By now the ganache should be reasonably set. You will need to roll out the red fondant. To cover a 6 inch cake, typically you roll out 2 lbs of fondant and that gives you plenty of overlap to work with. If you’re careful you can save the scraps and use them later. Once the fondant is rolled out, apply the impress mat to the fondant. Apply piping gel or simple syrup to the ganache so that the fondant has something to adhere to. I use a paint brush and just paint it on.

Gently roll the fondant onto your rolling pin (trying hard not to squish the impressions) and apply it to the cake. Gently smooth the fondant down around the cake and trim off the excess. Again trying not to squish the impression out of the fondant. 
Then roll out a 1/2 lb of white fondant.Trim the edge to look like snow fall. Use the bottom of a 6 inch cake pan to determine the size and shape you want. Apply piping gel to the top of the red tier and place the white fondant on top of it. Use your ball tool to adjust the shape if necessary. Once the white layer of fondant is applied. Using a paint brush, paint piping gel just along the edge of the white layer.  Place the left over sparkling sugar in a zip lock bag or piping bag and snip the end off so that the sugar comes out easier but not crazy fast. Go around the edge of the cake with the sugar and it should stick to the piping gel but not the rest of the cake.  I cut out a few more small snowflakes and attached them to the top tier.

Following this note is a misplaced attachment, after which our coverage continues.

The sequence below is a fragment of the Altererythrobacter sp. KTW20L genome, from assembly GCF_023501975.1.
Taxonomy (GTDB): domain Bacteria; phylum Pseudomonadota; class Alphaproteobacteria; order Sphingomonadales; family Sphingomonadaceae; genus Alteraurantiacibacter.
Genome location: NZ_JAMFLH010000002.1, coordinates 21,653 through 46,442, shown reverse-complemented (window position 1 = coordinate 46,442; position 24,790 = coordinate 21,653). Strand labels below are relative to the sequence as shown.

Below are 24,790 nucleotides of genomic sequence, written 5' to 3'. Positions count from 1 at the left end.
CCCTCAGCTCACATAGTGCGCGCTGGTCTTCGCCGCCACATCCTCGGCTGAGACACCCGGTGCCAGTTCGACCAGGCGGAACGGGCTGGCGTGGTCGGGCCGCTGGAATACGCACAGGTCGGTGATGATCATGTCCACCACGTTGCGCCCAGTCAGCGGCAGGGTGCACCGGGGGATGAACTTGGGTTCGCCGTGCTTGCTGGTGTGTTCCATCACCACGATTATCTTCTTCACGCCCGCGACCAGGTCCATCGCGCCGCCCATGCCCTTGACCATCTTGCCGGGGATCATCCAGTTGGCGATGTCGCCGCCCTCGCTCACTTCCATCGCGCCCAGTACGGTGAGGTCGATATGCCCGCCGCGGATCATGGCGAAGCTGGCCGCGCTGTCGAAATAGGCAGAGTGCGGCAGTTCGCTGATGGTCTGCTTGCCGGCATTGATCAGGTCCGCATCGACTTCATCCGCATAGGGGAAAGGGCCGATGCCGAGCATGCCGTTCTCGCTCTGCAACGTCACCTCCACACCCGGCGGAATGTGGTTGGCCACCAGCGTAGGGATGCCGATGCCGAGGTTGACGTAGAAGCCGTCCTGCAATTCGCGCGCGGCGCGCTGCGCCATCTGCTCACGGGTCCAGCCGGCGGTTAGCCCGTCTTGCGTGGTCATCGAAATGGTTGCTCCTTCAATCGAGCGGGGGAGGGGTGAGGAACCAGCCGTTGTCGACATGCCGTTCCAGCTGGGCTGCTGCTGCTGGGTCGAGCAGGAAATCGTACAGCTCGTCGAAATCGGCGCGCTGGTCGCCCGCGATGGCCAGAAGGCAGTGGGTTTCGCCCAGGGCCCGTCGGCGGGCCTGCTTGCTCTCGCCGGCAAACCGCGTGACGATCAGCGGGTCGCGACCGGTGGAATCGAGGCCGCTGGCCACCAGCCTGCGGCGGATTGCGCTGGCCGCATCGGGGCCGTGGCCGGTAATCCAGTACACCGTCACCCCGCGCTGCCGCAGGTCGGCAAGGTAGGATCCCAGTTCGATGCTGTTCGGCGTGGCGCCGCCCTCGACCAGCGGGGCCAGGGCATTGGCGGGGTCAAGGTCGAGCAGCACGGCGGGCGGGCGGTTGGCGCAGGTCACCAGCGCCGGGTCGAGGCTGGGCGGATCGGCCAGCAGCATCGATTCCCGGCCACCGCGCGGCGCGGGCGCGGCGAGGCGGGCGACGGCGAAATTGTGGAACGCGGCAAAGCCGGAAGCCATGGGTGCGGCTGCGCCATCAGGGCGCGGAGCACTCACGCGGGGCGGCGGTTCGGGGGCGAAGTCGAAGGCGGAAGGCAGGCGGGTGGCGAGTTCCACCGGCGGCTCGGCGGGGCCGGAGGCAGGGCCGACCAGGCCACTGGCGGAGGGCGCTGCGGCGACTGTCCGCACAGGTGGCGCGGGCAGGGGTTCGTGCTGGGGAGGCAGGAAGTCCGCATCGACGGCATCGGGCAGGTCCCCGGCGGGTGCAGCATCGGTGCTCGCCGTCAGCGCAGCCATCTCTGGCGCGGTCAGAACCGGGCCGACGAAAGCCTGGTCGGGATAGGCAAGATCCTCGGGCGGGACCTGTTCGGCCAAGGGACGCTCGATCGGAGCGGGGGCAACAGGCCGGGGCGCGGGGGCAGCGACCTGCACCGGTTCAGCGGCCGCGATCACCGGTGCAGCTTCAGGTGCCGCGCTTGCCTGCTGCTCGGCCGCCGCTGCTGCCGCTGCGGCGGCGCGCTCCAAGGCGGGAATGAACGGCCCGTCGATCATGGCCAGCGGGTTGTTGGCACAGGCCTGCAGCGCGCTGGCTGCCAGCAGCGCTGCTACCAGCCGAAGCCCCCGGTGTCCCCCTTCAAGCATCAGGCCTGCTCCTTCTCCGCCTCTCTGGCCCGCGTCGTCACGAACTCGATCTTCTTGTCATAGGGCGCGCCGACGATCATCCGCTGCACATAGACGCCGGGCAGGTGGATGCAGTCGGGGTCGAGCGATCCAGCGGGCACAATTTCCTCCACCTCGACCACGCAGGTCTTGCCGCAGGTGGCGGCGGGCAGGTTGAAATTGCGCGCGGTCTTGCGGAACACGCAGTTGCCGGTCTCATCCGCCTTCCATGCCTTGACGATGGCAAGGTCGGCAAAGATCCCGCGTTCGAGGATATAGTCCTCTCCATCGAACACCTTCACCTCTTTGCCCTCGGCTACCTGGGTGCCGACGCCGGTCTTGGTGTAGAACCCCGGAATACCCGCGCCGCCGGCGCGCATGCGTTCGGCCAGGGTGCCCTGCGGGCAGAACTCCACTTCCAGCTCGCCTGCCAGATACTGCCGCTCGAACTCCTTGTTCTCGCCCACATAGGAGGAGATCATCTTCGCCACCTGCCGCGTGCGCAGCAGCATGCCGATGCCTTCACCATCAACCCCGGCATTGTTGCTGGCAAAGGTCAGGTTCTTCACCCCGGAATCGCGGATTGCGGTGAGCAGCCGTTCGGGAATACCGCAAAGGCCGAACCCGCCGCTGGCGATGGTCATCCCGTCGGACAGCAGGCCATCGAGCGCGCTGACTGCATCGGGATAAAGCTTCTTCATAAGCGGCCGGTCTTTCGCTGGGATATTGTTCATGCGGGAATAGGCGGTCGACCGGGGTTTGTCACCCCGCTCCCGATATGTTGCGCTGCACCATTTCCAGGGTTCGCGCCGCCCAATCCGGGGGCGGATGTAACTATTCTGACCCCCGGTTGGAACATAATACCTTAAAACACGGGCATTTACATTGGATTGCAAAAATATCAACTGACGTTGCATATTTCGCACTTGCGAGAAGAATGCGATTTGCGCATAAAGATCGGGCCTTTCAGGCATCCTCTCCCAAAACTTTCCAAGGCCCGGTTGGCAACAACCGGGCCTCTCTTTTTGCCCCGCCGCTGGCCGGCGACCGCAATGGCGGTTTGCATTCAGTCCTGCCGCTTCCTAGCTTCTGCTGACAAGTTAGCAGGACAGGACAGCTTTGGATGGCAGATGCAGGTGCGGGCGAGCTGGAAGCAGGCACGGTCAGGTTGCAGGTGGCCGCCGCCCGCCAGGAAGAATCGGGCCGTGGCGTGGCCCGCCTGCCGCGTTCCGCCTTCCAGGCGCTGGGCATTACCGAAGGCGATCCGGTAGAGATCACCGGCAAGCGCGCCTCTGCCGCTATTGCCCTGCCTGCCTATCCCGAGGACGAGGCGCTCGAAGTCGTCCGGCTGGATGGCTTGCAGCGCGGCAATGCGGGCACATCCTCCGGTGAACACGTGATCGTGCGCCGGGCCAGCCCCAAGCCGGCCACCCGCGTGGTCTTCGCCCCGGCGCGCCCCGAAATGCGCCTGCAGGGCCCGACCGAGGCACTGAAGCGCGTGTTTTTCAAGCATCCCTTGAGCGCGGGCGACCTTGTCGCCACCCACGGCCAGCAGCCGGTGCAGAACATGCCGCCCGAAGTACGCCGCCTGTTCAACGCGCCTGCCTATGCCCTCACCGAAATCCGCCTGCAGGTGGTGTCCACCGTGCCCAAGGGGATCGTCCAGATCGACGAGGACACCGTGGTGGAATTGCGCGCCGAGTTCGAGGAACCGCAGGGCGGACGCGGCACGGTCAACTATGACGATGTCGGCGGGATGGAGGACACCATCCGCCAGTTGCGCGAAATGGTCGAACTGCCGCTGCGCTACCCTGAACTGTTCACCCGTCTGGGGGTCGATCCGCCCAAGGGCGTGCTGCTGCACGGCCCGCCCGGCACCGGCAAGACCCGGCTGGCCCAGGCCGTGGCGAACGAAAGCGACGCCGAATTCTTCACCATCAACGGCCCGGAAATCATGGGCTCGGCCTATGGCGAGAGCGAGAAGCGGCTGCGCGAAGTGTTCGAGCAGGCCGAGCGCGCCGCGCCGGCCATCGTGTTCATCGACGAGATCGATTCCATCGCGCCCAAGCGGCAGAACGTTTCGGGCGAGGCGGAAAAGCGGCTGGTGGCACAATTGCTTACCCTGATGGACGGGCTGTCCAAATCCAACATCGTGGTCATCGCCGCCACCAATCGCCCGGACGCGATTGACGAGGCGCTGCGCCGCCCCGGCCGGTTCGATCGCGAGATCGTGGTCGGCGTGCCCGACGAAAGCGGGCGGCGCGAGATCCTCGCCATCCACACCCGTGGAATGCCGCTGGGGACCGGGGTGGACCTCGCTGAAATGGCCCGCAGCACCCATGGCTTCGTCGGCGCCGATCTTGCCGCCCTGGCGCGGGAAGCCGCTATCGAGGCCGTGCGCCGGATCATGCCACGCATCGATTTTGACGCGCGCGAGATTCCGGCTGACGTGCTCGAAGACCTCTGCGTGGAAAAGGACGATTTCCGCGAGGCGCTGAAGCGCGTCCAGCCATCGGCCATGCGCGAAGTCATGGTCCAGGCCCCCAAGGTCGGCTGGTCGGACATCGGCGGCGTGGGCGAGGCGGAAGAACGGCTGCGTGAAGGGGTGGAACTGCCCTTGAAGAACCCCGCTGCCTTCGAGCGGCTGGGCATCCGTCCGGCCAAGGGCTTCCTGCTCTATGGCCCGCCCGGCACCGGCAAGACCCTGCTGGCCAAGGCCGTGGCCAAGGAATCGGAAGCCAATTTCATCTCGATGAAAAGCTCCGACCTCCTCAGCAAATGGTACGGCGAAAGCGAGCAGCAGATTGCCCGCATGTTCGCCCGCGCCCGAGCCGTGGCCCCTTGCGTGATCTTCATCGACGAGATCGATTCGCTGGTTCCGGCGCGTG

I use the SPS (single plate system) as my support so at this point, I put the 6inch plate and pillars into the 8 inch cake and then placed my 6 inch cake on top of it. Other people prefer using dowels but I find SPS to be very easy to use. I then took a piping bag with a large round tip and piped “snow” around the top tier and around the bottom tier and of course added more sparkling sugar to the borders.

The last thing I needed to do was to attach the skewers to the snowflake toppers. I measured the height of the top tier and added a couple of inches to attach to the snowflakes and cut the skewers to size. Next I gently laid the snowflakes face down and laid the skewer over the snowflake. Then I took some fresh white gumpaste and using piping gel applied it to the back to completely attach the skewer to the snowflake. I did this for 2 of the snowflakes. I left the last one without a skewer because I wanted to lean it against the other two in the back. I let them dry for several hours.

I applied the snowflake topper after I arrived on-site and added a little more frosting to the base of the topper to finish the cake.

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  1. That is so pretty! I love how it sparkles.

  2. Thanks Cristy – I have added it to favorites to use this year!